Postal codes in Sweden
For the purposes of directing mail, Sweden is divided into a number of postcode areas. The Swedish postcode (Swedish: postnummer) system is administered by the Swedish Mail Service (Swedish: Posten AB) on behalf of the Post and Telecom Agency (Swedish: Post- och telestyrelsen).
Until 1968, mail in Sweden was sorted only according to geographic location, which meant that postal workers had to learn all mail centers in Sweden, and what particular mail trains served those places. In 1967, it was decided that postcodes would be introduced in Sweden as of May 12, 1968. Since then, the postcode system has been essentially the same, but a slight reform was carried out during the mid-1990s as all remaining mail terminals were equipped with automatic mail sorting machines. In 2008, Sweden was divided into more than 16,100 postcode areas.
The Swedish postcode system is based on a five-digit number combination, divided into two groups of three and two digits. The principle of numbering is that the lower the postcode, the further south the place is located. Excluded from the principle are postcodes beginning with number 1, which represent the capital city, Stockholm. Mail delivery centers are divided into two-, three-, and five-digit positioning groups depending on the size of the geographical place. The two-position group has larger varieties, whereas the smallest belongs to the five-digit positioning group.
According to the system, a space shall be inserted between the third and fourth digit; as well as a double space between the postcode and the geographic location. The geographic location shall be written in capital letters.
A typical address would look like this:
- Sven Nilsson (First, and last name)
- Roslagsgatan 10 (Street, and number)
- 113 51 STOCKHOLM (Postcode, and geographic location)
The post codes are sorted by geographical location. Numbers starting with 10-19 are part of Stockholm; otherwise, the lower numbers are part of the bigger city areas in the south, and increase northwards.
|10x xx||Stockholm||Mailbox and business addresses|
|11x xx||Stockholm||Street addresses|
|20x xx||Malmö||Mailbox- and business addresses|
|21x xx||Malmö||Street addresses|
|40x xx||Gothenburg||Mailbox- and business addresses|
|41x xx||Gothenburg||Street addresses|
|97x xx||Luleå||Changed from 951 xx|
The third digit in the two-digit positioning indicate type of delivery, in most cases.
|Postcode||Type of delivery||Note|
|xx0 xx||Mail boxes and mail addresses|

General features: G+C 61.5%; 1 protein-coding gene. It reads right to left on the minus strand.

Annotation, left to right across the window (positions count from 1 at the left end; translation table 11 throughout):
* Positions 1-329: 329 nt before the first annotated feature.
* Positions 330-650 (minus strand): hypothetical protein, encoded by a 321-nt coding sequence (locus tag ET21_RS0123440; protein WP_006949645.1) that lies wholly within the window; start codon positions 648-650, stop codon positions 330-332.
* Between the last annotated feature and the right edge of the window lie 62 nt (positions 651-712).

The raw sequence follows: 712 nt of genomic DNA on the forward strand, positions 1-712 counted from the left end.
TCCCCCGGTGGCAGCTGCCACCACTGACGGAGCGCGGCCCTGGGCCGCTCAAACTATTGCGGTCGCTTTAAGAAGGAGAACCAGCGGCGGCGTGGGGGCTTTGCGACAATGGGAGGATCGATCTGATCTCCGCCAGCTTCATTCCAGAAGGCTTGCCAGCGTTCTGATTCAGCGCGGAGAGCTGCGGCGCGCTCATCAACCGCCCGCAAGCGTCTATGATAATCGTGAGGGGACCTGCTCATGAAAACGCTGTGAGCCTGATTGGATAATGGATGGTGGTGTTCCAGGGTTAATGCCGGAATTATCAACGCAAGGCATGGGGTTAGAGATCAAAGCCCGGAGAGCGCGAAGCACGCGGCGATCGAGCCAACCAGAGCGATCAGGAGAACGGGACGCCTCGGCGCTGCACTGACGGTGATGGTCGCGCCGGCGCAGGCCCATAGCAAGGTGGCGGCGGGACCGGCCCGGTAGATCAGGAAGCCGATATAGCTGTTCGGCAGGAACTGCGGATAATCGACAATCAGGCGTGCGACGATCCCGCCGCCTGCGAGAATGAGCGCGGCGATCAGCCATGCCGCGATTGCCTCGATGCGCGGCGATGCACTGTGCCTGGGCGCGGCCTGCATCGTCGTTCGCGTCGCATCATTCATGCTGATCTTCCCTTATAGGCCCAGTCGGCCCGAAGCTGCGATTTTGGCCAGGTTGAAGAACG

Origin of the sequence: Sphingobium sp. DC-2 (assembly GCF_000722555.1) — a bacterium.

|xx1 xx||Mail boxes and business addresses|
|xx2 xx||Regular mail delivery|
|xx3 xx||Regular mail delivery|
|xx4 xx||Regular mail delivery|
|xx5 xx||Countryside mail delivery|
|xx6 xx||Regular mail delivery|
|xx7 xx||Regular mail delivery|
|xx8 xx||Regular reply mail|
|xx9 xx||Temporary||Temporary postcodes|
The fourth and fifth digit indicate the geographic area. Postcodes with the same first four digits may represent a part of a city or equivalent.
The first two digits indicate the geographical area in. Previously, these figures indicated the mail terminal that sorted mail for the particular geographic location.
|12x xx - 15x xx||Southern Stockholm metropolitan|
|16x xx - 19x xx||Northern Stockholm metropolitan|
|23x xx - 24x xx||South central Skåne|
|26x xx||North-western Skåne|
|27x xx||South-eastern Skåne|
|28x xx||Northern Skåne|
|29x xx||North-eastern Skåne, and western Blekinge|
|33x xx - 34x xx||South-western Småland|
|35x xx - 36x xx||Central Småland|
|37x xx||Central- and Eastern Blekinge|
|38x xx - 39x xx||Eastern Småland and Öland|
|42x xx - 47x xx||Parts of northern Gothenburg (Angered), Parts of Northern Halland, Bohuslän, and south-western Västergötland|
|51x xx - 54x xx||Remaining Västergötland|
|56x xx - 57x xx||Northern Småland|
|59x xx||Southern Östergötland|
|61x xx||Northern Östergötland, Southern Södermanland|
|64x xx||Southern Södermanland|
|65x xx - 68x xx||Dalsland and Värmland|
|69x xx, 71x xx||Närke|
|73x xx||North-eastern Närke and Västmanland|
|74x xx, 76x xx||Uppland|
|77x xx - 79x xx||Dalarna|
|81x xx||Gästrikland and northern Uppland|
|84x xx||Härjedalen and parts of Medelpad|
|87x xx - 89x xx||Ångermanland|
|91x xx - 93x xx||Västerbottens län|
|94x xx - 96x xx||Norrbottens län|
|98x xx||North-western Norrbottens län|
The third figure in combination with the first two indicates the mail delivery location. The fourth figure is the type of delivery.
|Postcode||Type of delivery|
|xxx 0x||Mailboxes- and postal addresses|
|xxx 1x||Mailboxes, business addresses|
|xxx 2x||Regular mail delivery, mailboxes, and reply mail|
|xxx 3x||Regular mail delivery|
|xxx 4x||Regular mail delivery|
|xxx 5x||Regular mail delivery|
|xxx 6x||Regular mail delivery|
|xxx 7x||Regular mail delivery|
|xxx 8x||Reply mail, and business addresses|
|xxx 9x||Countryside mail delivery|
A five-digit positions location is a small location for only a few zip codes are needed to smooth mail delivery. Since the reform of the postcode system in the mid-1990s, only a few five-digit positions locations remain. These locations are often so small and the remote that it is not practically possible to transfer all mail to a larger three-digit locations. five-digit position locations are usually in the archipelago and in the mountains.
- Swedish Postal Act, No. 1684 of December 22, 1993.
- The last printed postcode directory was published by the Swedish Mail Service in 1996.
- Postcodes may be searched on the Mail Service's website here.
- Statistics Sweden has a detailed table of postcode, region, municipality and city here.
- Postcode look-up and calculation of distances / radius between postcodes in Sweden.